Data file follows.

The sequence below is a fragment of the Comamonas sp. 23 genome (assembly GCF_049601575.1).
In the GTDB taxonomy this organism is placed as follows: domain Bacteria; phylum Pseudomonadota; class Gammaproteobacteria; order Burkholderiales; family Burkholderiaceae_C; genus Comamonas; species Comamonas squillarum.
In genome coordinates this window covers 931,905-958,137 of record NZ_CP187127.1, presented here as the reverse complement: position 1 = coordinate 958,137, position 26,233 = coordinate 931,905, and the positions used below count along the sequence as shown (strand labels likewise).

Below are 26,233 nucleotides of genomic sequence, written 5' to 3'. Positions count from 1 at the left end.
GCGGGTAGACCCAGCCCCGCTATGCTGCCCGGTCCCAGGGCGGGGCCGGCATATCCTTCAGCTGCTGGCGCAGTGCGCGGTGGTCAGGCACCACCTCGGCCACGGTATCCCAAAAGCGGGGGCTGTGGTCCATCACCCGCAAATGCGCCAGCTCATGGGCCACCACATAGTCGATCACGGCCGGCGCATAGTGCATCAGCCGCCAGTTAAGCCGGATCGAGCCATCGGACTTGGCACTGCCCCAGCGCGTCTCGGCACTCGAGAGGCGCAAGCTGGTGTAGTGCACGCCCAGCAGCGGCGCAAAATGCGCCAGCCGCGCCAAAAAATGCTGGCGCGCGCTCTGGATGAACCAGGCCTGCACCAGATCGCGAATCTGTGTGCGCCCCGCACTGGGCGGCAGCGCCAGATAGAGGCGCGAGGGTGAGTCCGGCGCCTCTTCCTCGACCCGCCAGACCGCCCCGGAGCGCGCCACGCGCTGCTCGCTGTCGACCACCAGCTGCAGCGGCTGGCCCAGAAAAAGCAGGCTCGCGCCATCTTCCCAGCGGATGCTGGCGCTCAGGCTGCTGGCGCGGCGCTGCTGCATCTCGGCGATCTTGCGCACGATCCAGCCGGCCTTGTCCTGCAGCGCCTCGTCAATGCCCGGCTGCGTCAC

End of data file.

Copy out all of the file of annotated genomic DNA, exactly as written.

The sequence below is a fragment of the Comamonas sp. 23 genome (assembly GCF_049601575.1).
In the GTDB taxonomy this organism is placed as follows: domain Bacteria; phylum Pseudomonadota; class Gammaproteobacteria; order Burkholderiales; family Burkholderiaceae_C; genus Comamonas; species Comamonas squillarum.
In genome coordinates this window covers 931,905-958,137 of record NZ_CP187127.1, presented here as the reverse complement: position 1 = coordinate 958,137, position 26,233 = coordinate 931,905, and the positions used below count along the sequence as shown (strand labels likewise).

Below are 26,233 nucleotides of genomic sequence, written 5' to 3'. Positions count from 1 at the left end.
GCGGGTAGACCCAGCCCCGCTATGCTGCCCGGTCCCAGGGCGGGGCCGGCATATCCTTCAGCTGCTGGCGCAGTGCGCGGTGGTCAGGCACCACCTCGGCCACGGTATCCCAAAAGCGGGGGCTGTGGTCCATCACCCGCAAATGCGCCAGCTCATGGGCCACCACATAGTCGATCACGGCCGGCGCATAGTGCATCAGCCGCCAGTTAAGCCGGATCGAGCCATCGGACTTGGCACTGCCCCAGCGCGTCTCGGCACTCGAGAGGCGCAAGCTGGTGTAGTGCACGCCCAGCAGCGGCGCAAAATGCGCCAGCCGCGCCAAAAAATGCTGGCGCGCGCTCTGGATGAACCAGGCCTGCACCAGATCGCGAATCTGTGTGCGCCCCGCACTGGGCGGCAGCGCCAGATAGAGGCGCGAGGGTGAGTCCGGCGCCTCTTCCTCGACCCGCCAGACCGCCCCGGAGCGCGCCACGCGCTGCTCGCTGTCGACCACCAGCTGCAGCGGCTGGCCCAGAAAAAGCAGGCTCGCGCCATCTTCCCAGCGGATGCTGGCGCTCAGGCTGCTGGCGCGGCGCTGCTGCATCTCGGCGATCTTGCGCACGATCCAGCCGGCCTTGTCCTGCAGCGCCTCGTCAATGCCCGGCTGCGTCAC